Valerie Amos: “I’m also extremely concerned that all parties to the conflict are failing to comply with international humanitarian law, which sets out clear rules on the protection of civilians. This conflict has taken on a particularly brutal and violent character. We have all seen distressing images on our television screens, and it is ordinary women, men and children who are caught in the midst of it.”
United Nations Secretary-General Ban Ki-moon has rebuffed calls from the United States and Israel to boycott an upcoming international conference in Iran. On Wednesday, a U.N. spokesperson confirmed Ban will attend next week’s gathering of non-aligned developing nations in Tehran.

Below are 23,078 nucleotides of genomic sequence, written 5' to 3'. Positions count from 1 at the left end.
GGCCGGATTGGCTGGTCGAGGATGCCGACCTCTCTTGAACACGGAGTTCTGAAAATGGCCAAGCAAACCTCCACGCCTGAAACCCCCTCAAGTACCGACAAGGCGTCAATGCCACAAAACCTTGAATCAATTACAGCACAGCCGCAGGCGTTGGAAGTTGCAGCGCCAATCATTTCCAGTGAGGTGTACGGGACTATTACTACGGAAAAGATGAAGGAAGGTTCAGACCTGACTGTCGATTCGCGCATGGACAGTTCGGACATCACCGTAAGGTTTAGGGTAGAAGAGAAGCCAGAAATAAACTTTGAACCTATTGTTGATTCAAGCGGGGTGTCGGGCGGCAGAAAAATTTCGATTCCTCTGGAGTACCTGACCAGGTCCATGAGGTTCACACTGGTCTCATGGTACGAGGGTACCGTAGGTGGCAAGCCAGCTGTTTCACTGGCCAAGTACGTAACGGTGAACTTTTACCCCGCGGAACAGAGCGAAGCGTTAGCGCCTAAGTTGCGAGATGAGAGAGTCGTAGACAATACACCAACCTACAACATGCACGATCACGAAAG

Martin Nesirky: “The secretary-general looks forward to the summit as an opportunity to work with the participating heads of state and government, including the host country, towards solutions on issues that are central to the global agenda, including follow-up to the Rio+20 Conference on Sustainable Development, disarmament, conflict prevention, and support for countries in transition. The secretary-general also takes seriously his responsibility and that of the United Nations to pursue diplomatic engagement with all of its member states.”
Clashes have erupted between protesters and government forces in Bahrain at the funeral of a young demonstrator. The victim, 16-year-old Hussam al-Haddad, was killed on Friday in what activists called a brutal attack by the Bahraini police. Violence erupted at Haddad’s funeral, with police firing tear gas and arresting at least eight people. Bahrain is a key U.S. government ally, hosting the Navy’s Fifth Fleet.